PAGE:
CHANCES are, you have had at least one job that could easily make the list of all-time lousiest jobs. Unfortunately, even while most of us wish we could just up and leave, especially after a frustrating workday, we just don't have that luxury.
If you are serious about quitting your job, then financial advisor Granville Knight Jr, who made the mistake of leaving his job in 2017 in the absence of a back-up plan, cautions that you may want to make sure that you put your affairs in order before you jump ship.
“It is estimated that an adult will change jobs at least five times in their life. I'm sure the idea of [dropping] everything and pursuing your dreams may seem exciting and adventurous, but most who have done this have met with a harsh reality,” Knight said.
“I am one of those people. I did this stupid thing once, too. I quit my job without notice or planning. What resulted was a period of financial difficulty. My loans became bad credit and ruined my credit history. When I finally got into the area I wanted, no one would give me anything on credit. And I had to tough it out until I was financially wise,” he told All Woman.
But what exactly should the process of preparing to quit your job entail? Knight has shared what he would have done differently if he had a do-over:
Make sure the new job is confirmed
Too often we do things without thinking it through. We need to think things through to the end. You can't discontinue earning and expect to live a full life. Have your confirmation in the second job before calling it quits.
An important part of a sound financial plan is having an emergency fund. Part of its function is to be able to fund your life for a full three months at least. If this is in force you can quit your job with immediate effect.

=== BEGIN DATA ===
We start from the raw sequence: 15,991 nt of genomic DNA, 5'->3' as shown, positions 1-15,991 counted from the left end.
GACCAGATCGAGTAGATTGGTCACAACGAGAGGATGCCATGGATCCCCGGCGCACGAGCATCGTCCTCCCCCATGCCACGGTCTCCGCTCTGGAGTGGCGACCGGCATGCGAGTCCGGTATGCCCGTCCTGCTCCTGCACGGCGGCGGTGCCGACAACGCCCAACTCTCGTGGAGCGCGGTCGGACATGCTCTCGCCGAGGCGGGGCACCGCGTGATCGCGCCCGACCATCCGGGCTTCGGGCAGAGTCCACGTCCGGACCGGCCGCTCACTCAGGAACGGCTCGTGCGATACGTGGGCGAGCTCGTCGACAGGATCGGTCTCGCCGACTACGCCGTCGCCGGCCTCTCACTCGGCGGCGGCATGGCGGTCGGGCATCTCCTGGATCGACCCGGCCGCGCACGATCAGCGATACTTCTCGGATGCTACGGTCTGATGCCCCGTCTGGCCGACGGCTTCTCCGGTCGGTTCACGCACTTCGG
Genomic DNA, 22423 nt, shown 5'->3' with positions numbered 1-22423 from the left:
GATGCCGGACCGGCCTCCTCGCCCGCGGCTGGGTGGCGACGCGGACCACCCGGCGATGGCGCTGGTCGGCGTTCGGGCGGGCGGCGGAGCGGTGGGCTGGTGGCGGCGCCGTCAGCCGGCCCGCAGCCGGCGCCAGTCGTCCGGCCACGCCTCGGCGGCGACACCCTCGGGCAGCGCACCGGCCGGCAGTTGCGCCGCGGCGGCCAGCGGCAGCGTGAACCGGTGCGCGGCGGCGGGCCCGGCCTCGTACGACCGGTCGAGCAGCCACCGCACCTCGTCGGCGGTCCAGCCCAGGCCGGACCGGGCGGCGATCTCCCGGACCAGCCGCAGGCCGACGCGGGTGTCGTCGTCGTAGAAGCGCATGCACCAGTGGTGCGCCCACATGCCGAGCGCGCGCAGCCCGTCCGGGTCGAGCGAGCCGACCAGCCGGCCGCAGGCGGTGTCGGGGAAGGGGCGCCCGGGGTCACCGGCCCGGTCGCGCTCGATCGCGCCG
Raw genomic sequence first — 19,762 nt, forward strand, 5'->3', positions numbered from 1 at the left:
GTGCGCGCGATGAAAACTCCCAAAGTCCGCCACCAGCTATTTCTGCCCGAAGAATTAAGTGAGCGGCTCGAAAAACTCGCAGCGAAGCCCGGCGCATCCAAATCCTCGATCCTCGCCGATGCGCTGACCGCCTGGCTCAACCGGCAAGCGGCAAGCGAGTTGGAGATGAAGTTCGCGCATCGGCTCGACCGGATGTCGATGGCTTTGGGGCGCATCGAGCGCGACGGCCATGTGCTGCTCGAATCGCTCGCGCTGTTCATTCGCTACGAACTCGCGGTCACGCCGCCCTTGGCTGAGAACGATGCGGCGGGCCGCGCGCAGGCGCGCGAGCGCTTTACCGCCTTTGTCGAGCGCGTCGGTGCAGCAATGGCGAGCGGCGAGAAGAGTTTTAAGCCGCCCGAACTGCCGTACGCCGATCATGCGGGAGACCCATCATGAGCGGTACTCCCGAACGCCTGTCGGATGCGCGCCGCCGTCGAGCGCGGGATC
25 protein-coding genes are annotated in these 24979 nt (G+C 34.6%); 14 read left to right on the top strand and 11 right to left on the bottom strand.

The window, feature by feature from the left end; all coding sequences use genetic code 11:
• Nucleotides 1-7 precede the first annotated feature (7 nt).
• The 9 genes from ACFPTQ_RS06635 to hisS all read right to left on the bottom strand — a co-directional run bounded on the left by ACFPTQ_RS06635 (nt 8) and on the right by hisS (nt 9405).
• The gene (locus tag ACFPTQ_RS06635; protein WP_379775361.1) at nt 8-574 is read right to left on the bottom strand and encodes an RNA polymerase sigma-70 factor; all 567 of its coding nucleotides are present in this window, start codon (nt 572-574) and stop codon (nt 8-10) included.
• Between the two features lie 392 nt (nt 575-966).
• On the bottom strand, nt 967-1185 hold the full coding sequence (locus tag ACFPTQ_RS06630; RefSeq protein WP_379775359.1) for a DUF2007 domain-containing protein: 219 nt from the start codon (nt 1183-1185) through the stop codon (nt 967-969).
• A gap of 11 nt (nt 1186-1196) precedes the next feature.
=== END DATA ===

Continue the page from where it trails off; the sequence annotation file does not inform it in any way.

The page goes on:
“I believe that any working professional shouldn't take longer than three months to get a second job. If you can't it simply means you weren't networking right and you need to revisit this aspect of your profession,” Knight advised.
Refresh your CV/networking
Make sure that you update your résumé, make it more attractive, proofread it, and begin to send résumés out if you don't have a job lined up. Your LinkedIn profile is a good place to start when seeking recommendations. Most importantly, learn to make your network work for you.
Don't slack off at work
You want to make sure that even while your job may be lousy, that you give it your best shot. Some employers, before taking you on, may decide to reach out to your current/immediate past employer for a recommendation.
Take care of your financial obligations
Reach out to your financial advisor and let him know that payments to your investments and insurance will be suspended from the current employer. Make sure that you take care of loans and communicate with financial institutions. Your emergency fund will also come in handy in managing this aspect of your transition.
Give your employer sufficient notice
Two weeks' notice is usually a decent time. However, you may want to check your contract of employment for the notice period the company requires.